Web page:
Lucas William, tapped to be the director of operations at the Hilton Beirut, is not talking about the elephant in the room. Indeed, most of the affiliated parties are keeping mum about the eight-storey, 158-room hotel in Minet a-Hosn that stands ready but is suspiciously closed. The hotel’s awkward silence in the midst of a buzzing touristic hotspot has lead many a curious mind to speculate what went wrong.
Davis Langdon Lebanon (DLL), the hotel owner’s representative during the construction phase, which ended in January of 2007, abruptly left the Hilton party when its contract was up. A spokesperson from the group declined to comment, instead referring queries to the “sole owner,” Nadhmi Auchi, chairman of General Mediterranean Holdings (GMH) — an expansive holding conglomerate made up of 120 companies in 28 countries, with more than 11,000 employees and assets worth over $4 billion. However, the Iraqi-born businessman — most well known in Lebanon for his Dbayeh landmark, Le Royal Hotel, and its Watergate theme park – also shied away from an interview with Executive after originally accepting the proposal in early July. However, Nizar Younes — the original owner of the central district land behind Beirut Souks and president and founder of Butec engineering firm, which constructed the Hilton — and the commissioned architect, Younes’ daughter, Hala Younes of Atelier d’Etudes techniques et d’Architecture Beyrouth (AETA), responded to interview requests regarding the five-star hotel’s nearly three-year delay and the tangle of legal disputes.
In 2005, Nizar says Auchi was brought in as a partner in a holding company Nizar had started, called Sharikat Al Ikarat Wal Abniat (SIWA), which owned the Hilton property in full. As construction of the $70 million hotel project neared the halfway point, Nizar says he needed extra capital. He and his brother Issam retained a 49 percent share of SIWA (29 percent and 20 percent respectively), and sold 51 percent to Auchi, making him the majority stakeholder.
Auchi heralded his new stake in SIWA in GMH’s 2005 chairman’s statement, which read: “Through subsidiaries we own controlling interest in the Beirut Hilton, located in the center of the city, which is in the final stages of construction and is expected to be ready by the end of 2006.”
Nizar claims that Auchi has the master key and is leaving the Hilton locked up until he can purge the Hilton’s management, obtain full ownership and have his Le Royal team manage the hotel instead.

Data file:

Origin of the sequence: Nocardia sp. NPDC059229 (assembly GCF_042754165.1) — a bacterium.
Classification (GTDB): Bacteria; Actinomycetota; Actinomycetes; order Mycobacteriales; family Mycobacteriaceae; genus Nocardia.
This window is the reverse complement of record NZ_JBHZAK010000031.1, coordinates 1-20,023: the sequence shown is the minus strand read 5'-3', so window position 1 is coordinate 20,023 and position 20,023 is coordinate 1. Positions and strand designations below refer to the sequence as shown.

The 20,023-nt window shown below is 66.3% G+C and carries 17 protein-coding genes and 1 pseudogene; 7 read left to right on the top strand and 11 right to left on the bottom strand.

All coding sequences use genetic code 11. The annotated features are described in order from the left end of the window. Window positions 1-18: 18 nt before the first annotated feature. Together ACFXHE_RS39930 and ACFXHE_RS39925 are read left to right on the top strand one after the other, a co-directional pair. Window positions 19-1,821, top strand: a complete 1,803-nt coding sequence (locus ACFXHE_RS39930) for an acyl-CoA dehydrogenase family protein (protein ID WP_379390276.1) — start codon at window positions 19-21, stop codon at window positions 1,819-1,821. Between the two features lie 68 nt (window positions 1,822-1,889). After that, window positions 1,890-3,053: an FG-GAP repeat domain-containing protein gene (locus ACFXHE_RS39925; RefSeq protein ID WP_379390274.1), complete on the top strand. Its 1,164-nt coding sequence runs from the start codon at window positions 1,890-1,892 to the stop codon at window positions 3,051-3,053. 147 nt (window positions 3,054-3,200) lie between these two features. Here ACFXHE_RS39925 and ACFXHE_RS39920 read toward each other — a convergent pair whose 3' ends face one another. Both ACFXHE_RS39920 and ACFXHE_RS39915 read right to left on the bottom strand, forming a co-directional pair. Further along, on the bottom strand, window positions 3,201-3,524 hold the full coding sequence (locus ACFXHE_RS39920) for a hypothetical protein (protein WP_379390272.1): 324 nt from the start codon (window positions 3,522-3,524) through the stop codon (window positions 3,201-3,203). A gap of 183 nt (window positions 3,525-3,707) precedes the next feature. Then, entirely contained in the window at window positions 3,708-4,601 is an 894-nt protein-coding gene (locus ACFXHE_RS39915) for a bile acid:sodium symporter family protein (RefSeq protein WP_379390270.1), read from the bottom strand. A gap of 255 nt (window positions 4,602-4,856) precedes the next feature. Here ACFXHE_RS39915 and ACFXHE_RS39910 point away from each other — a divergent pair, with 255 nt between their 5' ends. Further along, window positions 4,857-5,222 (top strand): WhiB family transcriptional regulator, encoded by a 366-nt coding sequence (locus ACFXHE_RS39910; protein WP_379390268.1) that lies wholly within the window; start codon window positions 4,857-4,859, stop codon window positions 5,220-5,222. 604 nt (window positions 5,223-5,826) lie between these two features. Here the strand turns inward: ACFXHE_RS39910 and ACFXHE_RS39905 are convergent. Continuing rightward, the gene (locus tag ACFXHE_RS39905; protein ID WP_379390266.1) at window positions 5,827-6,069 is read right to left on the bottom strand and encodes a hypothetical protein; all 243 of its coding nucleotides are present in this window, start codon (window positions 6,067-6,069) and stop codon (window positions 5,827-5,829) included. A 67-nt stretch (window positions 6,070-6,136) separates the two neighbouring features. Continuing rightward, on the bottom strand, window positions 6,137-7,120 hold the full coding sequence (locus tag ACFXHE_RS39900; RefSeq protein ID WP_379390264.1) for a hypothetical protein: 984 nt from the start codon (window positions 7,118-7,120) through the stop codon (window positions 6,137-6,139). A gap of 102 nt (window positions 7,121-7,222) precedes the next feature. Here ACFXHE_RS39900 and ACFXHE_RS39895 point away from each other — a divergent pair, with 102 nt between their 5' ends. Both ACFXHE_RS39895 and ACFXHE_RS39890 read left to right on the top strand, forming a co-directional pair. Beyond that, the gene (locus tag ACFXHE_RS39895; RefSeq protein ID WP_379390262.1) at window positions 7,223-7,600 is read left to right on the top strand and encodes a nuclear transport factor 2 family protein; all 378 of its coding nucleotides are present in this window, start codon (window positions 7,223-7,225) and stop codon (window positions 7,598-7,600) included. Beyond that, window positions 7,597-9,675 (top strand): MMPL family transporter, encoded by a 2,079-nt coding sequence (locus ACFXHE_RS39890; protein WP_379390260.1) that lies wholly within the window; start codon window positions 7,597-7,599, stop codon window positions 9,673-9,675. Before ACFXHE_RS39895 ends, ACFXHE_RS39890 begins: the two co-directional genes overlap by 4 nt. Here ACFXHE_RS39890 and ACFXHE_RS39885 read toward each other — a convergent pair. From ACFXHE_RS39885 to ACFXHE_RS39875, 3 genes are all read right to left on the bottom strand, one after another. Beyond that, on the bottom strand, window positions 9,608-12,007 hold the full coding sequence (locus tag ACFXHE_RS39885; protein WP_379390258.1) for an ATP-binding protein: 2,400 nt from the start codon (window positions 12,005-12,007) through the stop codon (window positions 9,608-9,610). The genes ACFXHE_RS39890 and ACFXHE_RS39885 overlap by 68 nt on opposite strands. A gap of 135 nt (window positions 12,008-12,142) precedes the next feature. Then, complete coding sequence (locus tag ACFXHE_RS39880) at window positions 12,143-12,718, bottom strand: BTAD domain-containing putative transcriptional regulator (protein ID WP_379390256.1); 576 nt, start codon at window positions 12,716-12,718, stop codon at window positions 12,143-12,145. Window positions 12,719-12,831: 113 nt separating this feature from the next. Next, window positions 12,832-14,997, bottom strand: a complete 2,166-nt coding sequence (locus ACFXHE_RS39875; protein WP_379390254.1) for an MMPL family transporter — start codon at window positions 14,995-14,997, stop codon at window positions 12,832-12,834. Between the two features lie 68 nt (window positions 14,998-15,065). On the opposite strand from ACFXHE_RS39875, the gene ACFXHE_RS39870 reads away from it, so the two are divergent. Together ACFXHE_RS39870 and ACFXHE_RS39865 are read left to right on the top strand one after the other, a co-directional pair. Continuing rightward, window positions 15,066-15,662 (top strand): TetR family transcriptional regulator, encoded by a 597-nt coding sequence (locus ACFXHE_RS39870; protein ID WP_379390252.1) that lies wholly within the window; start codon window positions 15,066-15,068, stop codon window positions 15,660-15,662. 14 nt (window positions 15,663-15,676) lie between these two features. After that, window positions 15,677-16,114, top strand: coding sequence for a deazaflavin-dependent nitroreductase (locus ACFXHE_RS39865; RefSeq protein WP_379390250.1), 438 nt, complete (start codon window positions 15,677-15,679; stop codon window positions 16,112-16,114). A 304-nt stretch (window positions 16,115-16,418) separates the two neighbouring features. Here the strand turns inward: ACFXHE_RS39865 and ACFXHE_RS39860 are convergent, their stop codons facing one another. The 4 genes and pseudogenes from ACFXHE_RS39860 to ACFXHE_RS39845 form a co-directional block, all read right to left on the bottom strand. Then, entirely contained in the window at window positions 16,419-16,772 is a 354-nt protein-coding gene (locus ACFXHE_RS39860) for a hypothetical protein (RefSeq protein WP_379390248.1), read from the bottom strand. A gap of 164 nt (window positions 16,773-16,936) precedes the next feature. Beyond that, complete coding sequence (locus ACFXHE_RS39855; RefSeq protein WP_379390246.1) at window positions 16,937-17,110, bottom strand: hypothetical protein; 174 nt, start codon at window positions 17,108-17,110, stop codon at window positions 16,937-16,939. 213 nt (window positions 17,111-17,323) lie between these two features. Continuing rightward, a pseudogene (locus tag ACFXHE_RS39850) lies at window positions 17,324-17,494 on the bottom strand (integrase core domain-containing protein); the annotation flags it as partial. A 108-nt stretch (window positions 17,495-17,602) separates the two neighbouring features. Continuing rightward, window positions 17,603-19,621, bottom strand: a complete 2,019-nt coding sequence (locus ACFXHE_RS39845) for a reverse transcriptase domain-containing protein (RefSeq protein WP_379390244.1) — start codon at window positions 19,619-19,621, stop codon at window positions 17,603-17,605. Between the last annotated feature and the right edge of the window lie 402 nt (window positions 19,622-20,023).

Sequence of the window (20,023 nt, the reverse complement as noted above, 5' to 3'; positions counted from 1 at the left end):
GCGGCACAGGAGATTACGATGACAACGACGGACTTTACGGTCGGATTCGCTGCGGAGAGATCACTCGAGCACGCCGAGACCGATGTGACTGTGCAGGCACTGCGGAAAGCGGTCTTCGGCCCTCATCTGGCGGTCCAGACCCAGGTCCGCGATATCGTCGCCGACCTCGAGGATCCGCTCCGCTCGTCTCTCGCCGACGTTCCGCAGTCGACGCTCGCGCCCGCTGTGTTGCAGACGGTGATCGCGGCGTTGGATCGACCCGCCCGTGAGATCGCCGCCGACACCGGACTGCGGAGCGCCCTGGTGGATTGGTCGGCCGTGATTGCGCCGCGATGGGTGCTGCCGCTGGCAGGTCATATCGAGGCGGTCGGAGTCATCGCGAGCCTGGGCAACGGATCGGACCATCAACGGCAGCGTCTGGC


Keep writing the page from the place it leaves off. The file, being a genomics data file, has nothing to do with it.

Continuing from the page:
On July 12, the International Court of Arbitration in Paris, under the International Chamber of Commerce, ruled that Auchi must pay compensatory damages for delaying the hotel’s opening, “which was estimated by the court for the whole period to be… around $40 million dollars,” said Nizar.
In 2007 Nizar says he sold Auchi his 29 percent share, but has yet to be paid in full, with this dispute now the subject of a pending legal battle in Lebanon in the Jdeideh Court of Arbitration.
Issam Younes has held on to his 20 percent share, despite several takeover attempts by Auchi. AETA’s Hala Younes says that her firm’s role in the project has dragged on for roughly 10 years, starting from the original contract signed with Hilton in 2000, to court arbitration in Lebanon with Auchi over lack of payment. AETA finally received full payment in 2009.
Hala claims that the GMH chairman was in agreement with the original layout for interior design, but later didn’t pay in full, claiming that the result deviated too much from the original agreement.
Refuting the rumors
Among the more persistent rumors regarding why the Hilton has remained closed is that it failed to meet Hilton’s construction standards. However, on Feb 21, 2007, Hilton International headquarters sent a letter of approval to the architect’s Verdun office, confirming that the hotel’s physical structure, surfaced in acid-etched glass to protect it from the sea climate and featuring custom-made interior design, was up to par. According to Hala Younes, Solidere signed the occupation permit in January 2008, verifying that the building meets legal standards. The hotel still doesn’t have a legal permit to operate, however, as SIWA has not signed it.
If, or when, the new Hilton Beirut does open, the Lebanese can be thankful that its delay was down to simple, old fashioned business wrangling, rather than an omen of imminent war like its ill-fated predecessor; the original Hilton was due to open one day before the start of the Lebanese Civil War in 1975.